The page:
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Market Insight: Toyota on top again for brand value

Fast mover: Toyota may have taken top spot on the Interbrand Most Valuable Brand rankings again, but Audi saw the biggest boost in value for automotive brands.

VW, Audi rising but Toyota tops Most Valuable Brand list for the 11th straight year

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Market Insight logo13 Oct 2014

By TIM NICHOLSON

TOYOTA has taken the top spot as the most valuable global automotive brand for the eleventh straight year, again edging out Mercedes-Benz in a study conducted by American-based brand strategy consultant Interbrand.

Of the 14 automotive brands that made the overall top 100, Toyota took the top spot with a value of $US42.3 billion - a 20 per cent increase over last year’s finding of $35.3b.

Once again, Interbrand highlighted Toyota’s dominance in the area of green technology as the key reason for its number one placing, with the car-making giant set to spend $7 billion on environmental technology in the current Japanese fiscal year.

Further to this, Interbrand commented on the success of the Prius petrol-electric hybrid, which has sold 3.2 million units globally as Toyota expands its hybrid line-up to about 25 models.

In the overall ranking of all brands, Toyota landed in eighth spot – two spots higher than last year – behind global brands such as top-ranking Apple with a $118.8 billion value, Google in second spot, Coca-Cola, IBM, Microsoft, GE and Samsung.

Runner up in the automotive category, and again 10th overall, was German luxury car-maker Mercedes-Benz with a brand value of $34.3 billion, which is an eight per cent boost when compared with last year’s $31.9 billion value.

Interbrand said Mercedes’ launch of more youthful product including the A-, CLA- and GLA-Class compact range and its continual roll-out of new product, as well as its commitment to green technology with its BlueTec sub-brand kept its ranking high.

In its assessment of Benz, Interbrand said the “timeless appeal” of the Mercedes-Benz brand was “seductive the world over” and was desired by buyers of all ages.

The last time Benz topped the automotive list was in 2003 when it had a brand value of $21.3 billion, ahead of Toyota’s $20.7b.

Fellow German BMW kept its third placing from last year, however its value rose seven per cent to $34.2b, with Interbrand praising its “focused brand strategy, internal clarity, and external brand consistency” as reasons for its success.

The company’s green technology was, again, highlighted as a reason for its strong brand, with models such as the electric i3 city-car, i8 sportscar and overarching EfficientDynamics fuel-saving and emissions-reducing tech boosting appeal.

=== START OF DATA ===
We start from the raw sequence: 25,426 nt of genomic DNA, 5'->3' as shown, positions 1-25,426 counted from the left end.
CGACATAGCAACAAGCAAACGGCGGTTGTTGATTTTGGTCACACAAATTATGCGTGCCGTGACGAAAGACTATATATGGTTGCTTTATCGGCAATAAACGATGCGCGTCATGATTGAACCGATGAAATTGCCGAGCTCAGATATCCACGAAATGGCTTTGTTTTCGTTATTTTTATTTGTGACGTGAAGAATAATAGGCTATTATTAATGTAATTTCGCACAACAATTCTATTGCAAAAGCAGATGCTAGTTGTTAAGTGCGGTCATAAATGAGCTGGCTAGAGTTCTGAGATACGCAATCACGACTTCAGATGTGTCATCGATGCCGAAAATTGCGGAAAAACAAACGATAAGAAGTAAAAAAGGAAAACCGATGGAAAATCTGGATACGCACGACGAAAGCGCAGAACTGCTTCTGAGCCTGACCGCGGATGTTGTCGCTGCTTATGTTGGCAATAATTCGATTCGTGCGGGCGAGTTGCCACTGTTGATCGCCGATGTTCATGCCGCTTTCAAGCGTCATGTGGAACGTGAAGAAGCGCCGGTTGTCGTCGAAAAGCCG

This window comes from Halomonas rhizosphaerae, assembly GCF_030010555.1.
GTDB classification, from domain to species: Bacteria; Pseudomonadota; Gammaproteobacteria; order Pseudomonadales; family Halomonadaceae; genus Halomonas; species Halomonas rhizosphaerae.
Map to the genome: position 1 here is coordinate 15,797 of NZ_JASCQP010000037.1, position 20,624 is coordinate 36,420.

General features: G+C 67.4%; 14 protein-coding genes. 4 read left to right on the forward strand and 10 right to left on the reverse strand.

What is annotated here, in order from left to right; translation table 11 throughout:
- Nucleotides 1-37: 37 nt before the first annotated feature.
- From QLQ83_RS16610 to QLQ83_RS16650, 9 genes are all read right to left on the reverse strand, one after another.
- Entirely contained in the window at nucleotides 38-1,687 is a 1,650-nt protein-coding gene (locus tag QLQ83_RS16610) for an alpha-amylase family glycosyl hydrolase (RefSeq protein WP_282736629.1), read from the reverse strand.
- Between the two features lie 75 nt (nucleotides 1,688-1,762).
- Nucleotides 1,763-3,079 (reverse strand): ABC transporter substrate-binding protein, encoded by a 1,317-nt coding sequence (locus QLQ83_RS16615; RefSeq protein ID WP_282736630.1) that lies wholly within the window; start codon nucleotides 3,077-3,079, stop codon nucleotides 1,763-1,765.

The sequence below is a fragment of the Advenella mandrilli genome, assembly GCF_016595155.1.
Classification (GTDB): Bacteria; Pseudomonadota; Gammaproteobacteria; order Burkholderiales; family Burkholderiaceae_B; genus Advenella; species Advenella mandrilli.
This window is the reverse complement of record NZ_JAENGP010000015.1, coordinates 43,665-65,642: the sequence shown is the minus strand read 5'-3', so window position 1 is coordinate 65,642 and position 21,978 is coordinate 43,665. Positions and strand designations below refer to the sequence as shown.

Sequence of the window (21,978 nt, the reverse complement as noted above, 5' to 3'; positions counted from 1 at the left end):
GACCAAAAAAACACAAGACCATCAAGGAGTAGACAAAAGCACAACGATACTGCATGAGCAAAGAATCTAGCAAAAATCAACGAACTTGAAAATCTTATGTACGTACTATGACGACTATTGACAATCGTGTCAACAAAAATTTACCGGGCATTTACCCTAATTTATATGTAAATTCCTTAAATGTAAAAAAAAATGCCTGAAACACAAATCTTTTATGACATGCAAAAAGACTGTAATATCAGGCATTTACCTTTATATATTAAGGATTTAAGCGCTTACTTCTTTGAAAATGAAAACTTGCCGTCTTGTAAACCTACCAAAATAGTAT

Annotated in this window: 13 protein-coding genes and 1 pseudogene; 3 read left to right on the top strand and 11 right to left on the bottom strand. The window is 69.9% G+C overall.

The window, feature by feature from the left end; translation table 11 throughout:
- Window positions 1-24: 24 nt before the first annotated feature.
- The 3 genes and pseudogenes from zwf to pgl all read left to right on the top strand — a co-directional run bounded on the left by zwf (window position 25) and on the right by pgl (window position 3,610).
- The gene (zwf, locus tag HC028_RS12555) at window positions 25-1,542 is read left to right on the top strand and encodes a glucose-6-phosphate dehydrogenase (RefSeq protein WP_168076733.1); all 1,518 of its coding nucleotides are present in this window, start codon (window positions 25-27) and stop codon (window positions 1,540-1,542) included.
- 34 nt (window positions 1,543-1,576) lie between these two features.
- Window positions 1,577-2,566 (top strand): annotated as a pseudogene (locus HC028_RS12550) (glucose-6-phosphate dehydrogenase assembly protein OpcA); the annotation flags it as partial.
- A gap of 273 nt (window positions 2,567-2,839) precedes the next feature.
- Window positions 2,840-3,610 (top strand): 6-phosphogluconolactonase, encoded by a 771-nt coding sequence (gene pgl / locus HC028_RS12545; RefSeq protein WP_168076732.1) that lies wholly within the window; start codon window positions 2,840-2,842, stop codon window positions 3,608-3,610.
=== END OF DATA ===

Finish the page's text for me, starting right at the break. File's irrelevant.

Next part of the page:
Honda held onto fourth place in the automotive category and came in eleventh overall with a 17 per cent jump to a $21.6b, due in part to its return to Formula 1, as well the related interactive promotional campaign that won the Grand Prix at this year’s Cannes Lion International Festival of Creativity.

Interbrand did however, suggest the company’s product strategy lagged behind its rivals, saying it wasn’t as “original or as responsive as those of its competitors”.

German automotive giant Volkswagen landed in fifth for the second year running and 31st on the overall rankings, with a substantial 23 per cent climb over last year to a brand value of $13.7b.

Ford marked the first American auto brand on the list at number six (39th overall) and increasing its value by 18 per cent to $10.8b, ahead of South Korean car-maker Hyundai, which crept in just behind the Blue Oval in seventh (40th overall) with a 16 per cent increase to $10.4b.

The biggest boost was for VW Group-owned Audi, which grew its value by 23 per cent to $9.8b.

Landing in the eighth automotive spot, Audi climbed six places in the overall rankings to 45th and received praise from Interbrand for its innovative social marketing campaigns , brand-proud employees and award-winning products.

Nissan and Porsche swapped spots this year, with the Japanese brand in ninth spot and a 23 per cent boost in value to $7.6b, while the German sportscar-maker was tenth (60th overall) with $7.1b value.

Hyundai’s sister brand Kia grew its value by 15 per cent to $5.3b to keep its eleventh placing from 2013, while last year’s newbie, Chevrolet, added another 10 per cent to its value - now $5b.

Motorcycle manufacturer Harley-Davidson stayed in 13th spot with a 13 per cent boost to $4.7b, due to a strategy that has seen it expand beyond its traditional baby-boomer customer base, and a greater presence on social media.

This year’s only new entry was Indian-owned British SUV-maker Land Rover that landed at 91st on the overall rankings and 14th in automotive, with a $4.4b brand value.

Interbrand puts Land Rover’s performance on this year’s list down to a focus on “design, innovation, technology and quality”, with the company taking home a number of awards for its model range in the past year.

Land Rover bumped Italian supercar-maker Ferrari off the list in 2014, after it rounded out the automotive brands in 98th position with $4.0b value.

With all 14 automotive brands making up a total of $211.9b, and three of the top five risers being car-makers, Interbrand said the sector’s focus on energy-efficient products and integrated technology was having an impact.

German automotive brands dominated with five entries on the rankings, followed by three Japanese, three American, two Korean and one English/Indian brand.

To determine the estimated brand value, Interbrand takes into account how much of an influence it has in the purchase decision, the overall financial performance and how competitive the brand is on a global scale.

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